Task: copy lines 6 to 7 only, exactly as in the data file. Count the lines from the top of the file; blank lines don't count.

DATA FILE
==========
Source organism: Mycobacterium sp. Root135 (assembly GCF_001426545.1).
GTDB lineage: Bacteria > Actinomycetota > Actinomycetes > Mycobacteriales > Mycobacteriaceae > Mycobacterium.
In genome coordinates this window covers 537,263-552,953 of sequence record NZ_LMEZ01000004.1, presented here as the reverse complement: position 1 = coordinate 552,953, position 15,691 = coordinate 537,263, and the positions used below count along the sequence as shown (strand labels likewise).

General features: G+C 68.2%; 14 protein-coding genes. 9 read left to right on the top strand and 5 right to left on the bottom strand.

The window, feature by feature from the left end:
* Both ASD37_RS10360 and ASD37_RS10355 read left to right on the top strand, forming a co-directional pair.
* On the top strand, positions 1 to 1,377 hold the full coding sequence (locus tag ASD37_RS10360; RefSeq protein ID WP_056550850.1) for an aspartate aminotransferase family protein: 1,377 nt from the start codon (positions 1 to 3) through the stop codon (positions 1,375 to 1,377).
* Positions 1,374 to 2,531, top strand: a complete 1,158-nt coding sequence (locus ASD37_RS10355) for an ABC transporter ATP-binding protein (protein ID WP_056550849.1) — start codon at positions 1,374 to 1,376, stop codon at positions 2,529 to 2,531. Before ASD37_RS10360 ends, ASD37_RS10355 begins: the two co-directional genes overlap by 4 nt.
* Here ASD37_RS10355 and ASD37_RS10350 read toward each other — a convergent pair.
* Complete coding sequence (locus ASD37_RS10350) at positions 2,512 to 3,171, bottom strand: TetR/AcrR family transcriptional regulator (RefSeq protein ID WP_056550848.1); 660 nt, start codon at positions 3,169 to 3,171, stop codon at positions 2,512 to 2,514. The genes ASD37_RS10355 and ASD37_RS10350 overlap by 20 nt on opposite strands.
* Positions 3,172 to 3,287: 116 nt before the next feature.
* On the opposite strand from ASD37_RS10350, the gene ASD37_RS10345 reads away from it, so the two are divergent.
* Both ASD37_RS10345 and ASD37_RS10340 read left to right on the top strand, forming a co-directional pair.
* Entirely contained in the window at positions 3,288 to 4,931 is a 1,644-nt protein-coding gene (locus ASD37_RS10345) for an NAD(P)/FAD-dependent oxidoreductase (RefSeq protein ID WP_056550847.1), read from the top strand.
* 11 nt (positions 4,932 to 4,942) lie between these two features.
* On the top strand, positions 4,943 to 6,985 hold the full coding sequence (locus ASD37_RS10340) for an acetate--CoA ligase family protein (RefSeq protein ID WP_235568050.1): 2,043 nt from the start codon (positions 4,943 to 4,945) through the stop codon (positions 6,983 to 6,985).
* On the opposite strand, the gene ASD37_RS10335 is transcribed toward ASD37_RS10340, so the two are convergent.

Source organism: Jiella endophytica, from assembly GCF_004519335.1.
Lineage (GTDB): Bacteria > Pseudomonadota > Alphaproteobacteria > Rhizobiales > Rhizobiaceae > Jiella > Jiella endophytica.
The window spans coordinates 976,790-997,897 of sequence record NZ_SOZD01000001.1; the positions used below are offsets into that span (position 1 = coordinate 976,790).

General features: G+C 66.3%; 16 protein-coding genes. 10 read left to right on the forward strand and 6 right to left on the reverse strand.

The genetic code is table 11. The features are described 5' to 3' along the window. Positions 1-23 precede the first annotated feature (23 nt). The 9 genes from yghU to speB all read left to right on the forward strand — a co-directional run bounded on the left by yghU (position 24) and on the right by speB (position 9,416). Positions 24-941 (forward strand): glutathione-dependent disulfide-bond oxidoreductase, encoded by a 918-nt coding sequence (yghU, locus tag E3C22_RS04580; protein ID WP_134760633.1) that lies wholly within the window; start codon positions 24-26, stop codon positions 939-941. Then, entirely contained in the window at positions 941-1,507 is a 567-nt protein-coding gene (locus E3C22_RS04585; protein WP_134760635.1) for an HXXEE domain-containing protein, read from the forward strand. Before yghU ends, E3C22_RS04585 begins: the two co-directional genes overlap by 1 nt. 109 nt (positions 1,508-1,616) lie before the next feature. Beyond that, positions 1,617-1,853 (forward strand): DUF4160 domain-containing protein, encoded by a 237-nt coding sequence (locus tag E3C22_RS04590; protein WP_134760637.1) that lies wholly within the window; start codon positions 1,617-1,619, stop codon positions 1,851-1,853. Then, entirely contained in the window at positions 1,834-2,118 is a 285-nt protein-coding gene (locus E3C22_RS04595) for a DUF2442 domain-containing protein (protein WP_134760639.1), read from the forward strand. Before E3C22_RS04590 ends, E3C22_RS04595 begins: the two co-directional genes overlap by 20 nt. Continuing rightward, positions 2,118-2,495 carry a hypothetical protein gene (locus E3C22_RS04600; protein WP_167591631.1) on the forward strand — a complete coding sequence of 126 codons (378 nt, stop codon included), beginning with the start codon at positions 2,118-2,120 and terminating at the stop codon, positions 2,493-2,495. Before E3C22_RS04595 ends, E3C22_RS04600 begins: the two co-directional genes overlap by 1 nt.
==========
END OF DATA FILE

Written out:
* Both ASD37_RS10360 and ASD37_RS10355 read left to right on the top strand, forming a co-directional pair.
* On the top strand, positions 1 to 1,377 hold the full coding sequence (locus tag ASD37_RS10360; RefSeq protein ID WP_056550850.1) for an aspartate aminotransferase family protein: 1,377 nt from the start codon (positions 1 to 3) through the stop codon (positions 1,375 to 1,377).